and when you end Prepmort routines, you use the construction:
$CALL ... ERROR RETURN
ERROR RETURN in the
means that if the routine you are calling fails, your own routine will
The error message from the routine that actually had the problem
will end up being passed up the chain of all the routines that called
one another until the error message gets back to IDA.
In rare cases, you may want to take some other action when a routine you
$CALL fails. Instead of just returning, you can set up
$CALL statement to execute some other set of code.
$CALL JZIOPN(SAVSET,'READ','OLD',DEVID) ERROR [ IF P_DSPWIND%(INTERLEV) .GT. 1 [ $CALL DSPUIRM ERROR RETURN; ] $RETURN; ]Instead of just returning when
JZIOPNfails, this example tests on a flag and then has the option of calling another routine.
In most cases, an
ERROR RETURN is enough.
By issuing all messages through the Signal System rather than through
The Signal System even knows how to suppress certain kinds of error messages if they appear very often. It will typically show you the message the first few times it occurs in your job, and will then suppress the message for the rest of the job, issuing occasional reminders that the message has occurred many times and has been suppressed.
As you become more familiar with SLD software, you will become more aware
of the importance of the Signal System.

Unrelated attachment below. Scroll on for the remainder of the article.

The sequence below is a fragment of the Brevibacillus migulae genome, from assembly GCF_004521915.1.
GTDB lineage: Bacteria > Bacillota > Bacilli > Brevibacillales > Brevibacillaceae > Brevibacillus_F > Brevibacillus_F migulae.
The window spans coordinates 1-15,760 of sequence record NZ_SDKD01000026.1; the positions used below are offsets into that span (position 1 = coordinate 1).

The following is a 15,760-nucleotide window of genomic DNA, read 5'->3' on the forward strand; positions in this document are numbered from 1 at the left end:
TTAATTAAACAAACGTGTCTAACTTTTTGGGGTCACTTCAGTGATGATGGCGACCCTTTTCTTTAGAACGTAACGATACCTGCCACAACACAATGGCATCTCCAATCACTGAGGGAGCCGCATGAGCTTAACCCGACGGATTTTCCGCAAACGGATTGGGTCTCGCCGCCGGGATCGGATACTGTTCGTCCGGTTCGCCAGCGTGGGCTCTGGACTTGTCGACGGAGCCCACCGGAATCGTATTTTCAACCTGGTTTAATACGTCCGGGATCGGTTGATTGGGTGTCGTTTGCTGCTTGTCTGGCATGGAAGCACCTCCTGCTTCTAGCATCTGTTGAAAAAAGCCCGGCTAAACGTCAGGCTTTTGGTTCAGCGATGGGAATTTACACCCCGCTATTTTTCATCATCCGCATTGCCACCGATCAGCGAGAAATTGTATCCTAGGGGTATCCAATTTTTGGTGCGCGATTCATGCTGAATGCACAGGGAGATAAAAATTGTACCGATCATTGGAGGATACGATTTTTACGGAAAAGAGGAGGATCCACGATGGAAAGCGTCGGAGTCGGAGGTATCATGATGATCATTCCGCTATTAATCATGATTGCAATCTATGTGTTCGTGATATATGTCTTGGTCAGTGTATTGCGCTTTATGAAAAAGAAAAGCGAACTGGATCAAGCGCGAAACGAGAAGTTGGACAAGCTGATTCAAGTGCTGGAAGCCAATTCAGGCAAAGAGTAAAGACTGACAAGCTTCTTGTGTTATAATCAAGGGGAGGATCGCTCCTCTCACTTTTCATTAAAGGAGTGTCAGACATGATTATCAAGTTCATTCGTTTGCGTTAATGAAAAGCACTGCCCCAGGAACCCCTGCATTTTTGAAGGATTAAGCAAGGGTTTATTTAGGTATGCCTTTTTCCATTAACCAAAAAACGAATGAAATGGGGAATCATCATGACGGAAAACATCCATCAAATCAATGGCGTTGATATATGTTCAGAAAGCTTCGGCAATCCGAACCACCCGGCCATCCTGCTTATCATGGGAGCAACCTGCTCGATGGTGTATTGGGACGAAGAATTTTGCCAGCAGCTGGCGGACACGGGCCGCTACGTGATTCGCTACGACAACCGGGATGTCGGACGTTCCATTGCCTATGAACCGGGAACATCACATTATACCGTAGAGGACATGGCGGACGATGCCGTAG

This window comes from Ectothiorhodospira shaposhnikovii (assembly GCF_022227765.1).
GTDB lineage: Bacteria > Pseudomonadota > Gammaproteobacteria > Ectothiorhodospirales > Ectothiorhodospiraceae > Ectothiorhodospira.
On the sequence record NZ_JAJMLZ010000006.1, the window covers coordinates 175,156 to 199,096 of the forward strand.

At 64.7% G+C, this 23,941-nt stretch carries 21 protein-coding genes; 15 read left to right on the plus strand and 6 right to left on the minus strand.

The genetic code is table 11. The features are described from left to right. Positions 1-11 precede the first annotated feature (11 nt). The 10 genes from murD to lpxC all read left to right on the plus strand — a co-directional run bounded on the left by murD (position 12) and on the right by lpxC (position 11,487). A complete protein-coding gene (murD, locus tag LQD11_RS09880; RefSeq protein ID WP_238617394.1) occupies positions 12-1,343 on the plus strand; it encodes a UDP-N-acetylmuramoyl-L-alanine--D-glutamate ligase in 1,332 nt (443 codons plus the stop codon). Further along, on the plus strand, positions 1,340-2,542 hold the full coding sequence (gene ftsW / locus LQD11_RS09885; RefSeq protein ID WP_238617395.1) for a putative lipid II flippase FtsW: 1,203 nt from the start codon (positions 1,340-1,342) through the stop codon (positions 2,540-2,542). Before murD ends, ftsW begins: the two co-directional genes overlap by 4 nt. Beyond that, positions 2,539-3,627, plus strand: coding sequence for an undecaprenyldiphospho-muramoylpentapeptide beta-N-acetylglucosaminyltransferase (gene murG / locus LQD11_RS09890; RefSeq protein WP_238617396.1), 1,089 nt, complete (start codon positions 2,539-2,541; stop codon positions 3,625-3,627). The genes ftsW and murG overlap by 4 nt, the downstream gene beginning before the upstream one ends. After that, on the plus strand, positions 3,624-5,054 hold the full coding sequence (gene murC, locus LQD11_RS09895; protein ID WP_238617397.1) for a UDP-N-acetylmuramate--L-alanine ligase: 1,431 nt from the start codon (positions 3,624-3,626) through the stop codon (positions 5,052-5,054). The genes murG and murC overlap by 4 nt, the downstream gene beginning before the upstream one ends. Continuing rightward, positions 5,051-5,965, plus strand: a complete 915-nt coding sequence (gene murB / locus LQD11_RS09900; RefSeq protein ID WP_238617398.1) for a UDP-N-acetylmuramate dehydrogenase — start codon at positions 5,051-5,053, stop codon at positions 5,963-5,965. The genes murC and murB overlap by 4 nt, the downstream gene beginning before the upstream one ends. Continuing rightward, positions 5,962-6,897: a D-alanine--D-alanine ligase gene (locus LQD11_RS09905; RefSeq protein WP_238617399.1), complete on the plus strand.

For now, you should learn the basics of how to use
The process involves three steps,
ERR. A single
ERRfile typically contains all of the signal messages for a related group of Prepmort routines. The
ERRis short for "Error Handler," but it is important to remember that this system actually supports many more kinds of messages than just error messages. Many of the messages handled by Signal are normal progress reports, not error messages.
As a first example of an
ERR file, look at the one that handles
all of thhe signal messages for the
MFIT Minuit fitting package.
They are in the file
The header is self-explanatory. It is almost like a Prepmort header.
/ABBREV=FIT defines an abbreviation used in
Prepmort files to refer to this message file.
ERR files have a three letter abbreviation, though this
is not required.
Each line that starts with the percent sign represents one signal message.
ERRfile name or abbreviation, gives a unique identifier for the signal message.
For example, when Prepmort code wants to invoke the seventh message from this file, it uses the statement:
When Prepmort code wants to invoke the last message from this file, it uses the statement:
It can be either:
Sfor Success, nothing at all is written out
Ifor Informational, just writes out some information
Wfor Warning, still just writes out some information
Efor Error, writes an error message and causes the chain of called routines to all return to IDA
Ffor Fatal Error, writes an error message and causes the IDA job to end
Fare the ones you will use most often. There is no clear distinction when
Wis better than
I. generally, both have the same affect, but
Iis used when the information is something to be expected while
Wis used when the information means that something is a little bit wrong but not so serious that it will cause a problem.
It is easier to understand all of this by looking at some examples of
ERR files, at the Prepmort files that use them, and at the
results that appear in IDA.
Ida> CMDPROC MFITCMD Ida> MFIT Sthe routine
PRODMFIT:MFITCMD.PREPMNLBwill execute the statement
which will write out the message:
%FITCMD-E-AMBIG Ambiguous fit command. Supply more characters. IDA error executing MFIT (4)The only difference between
$RETURNwill return after writing out the signal message.